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Advances toward precision medicine for bipolar disorder: mechanisms & molecules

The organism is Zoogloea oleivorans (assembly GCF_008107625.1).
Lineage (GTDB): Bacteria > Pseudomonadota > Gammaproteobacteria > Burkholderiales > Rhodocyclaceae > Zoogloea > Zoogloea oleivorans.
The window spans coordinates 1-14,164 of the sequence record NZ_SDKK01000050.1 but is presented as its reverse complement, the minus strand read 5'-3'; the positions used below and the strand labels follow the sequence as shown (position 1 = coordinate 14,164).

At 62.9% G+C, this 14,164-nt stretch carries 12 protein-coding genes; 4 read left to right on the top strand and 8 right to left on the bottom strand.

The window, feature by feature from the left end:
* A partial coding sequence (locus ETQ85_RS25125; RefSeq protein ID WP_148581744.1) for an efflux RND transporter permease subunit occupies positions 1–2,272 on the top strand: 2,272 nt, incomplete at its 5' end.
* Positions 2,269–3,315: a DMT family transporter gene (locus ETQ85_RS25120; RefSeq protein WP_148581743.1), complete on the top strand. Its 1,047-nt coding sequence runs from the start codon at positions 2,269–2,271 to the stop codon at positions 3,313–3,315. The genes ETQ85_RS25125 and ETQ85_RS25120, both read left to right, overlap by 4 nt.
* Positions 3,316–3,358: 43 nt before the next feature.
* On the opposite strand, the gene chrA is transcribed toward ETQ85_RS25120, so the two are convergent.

Given its chronicity, contribution to disability and morbidity, and prevalence of more than 2%, the effective treatment, and prevention of bipolar disorder represents an area of significant unmet medical need. While more than half a century has passed since the introduction of lithium into widespread use at the birth of modern psychopharmacology, that medication remains a mainstay for the acute treatment and prevention of recurrent mania/hypomania and depression that characterize bipolar disorder. However, the continued limited understanding of how lithium modulates affective behavior and lack of validated cellular and animal models have resulted in obstacles to discovering more effective mood stabilizers with fewer adverse side effects. In particular, while there has been progress in developing new pharmacotherapy for mania, developing effective treatments for acute bipolar depression remain inadequate. Recent large-scale human genetic studies have confirmed the complex, polygenic nature of the risk architecture of bipolar disorder, and its overlap with other major neuropsychiatric disorders. Such discoveries have begun to shed light on the pathophysiology of bipolar disorder. Coupled with broader advances in human neurobiology, neuropharmacology, noninvasive neuromodulation, and clinical trial design, we can envision novel therapeutic strategies informed by defined molecular mechanisms and neural circuits and targeted to the root cause of the pathophysiology. Here, we review recent advances toward the goal of better treatments for bipolar disorder, and we outline major challenges for the field of translational neuroscience that necessitate continued focus on fundamental research and discovery.

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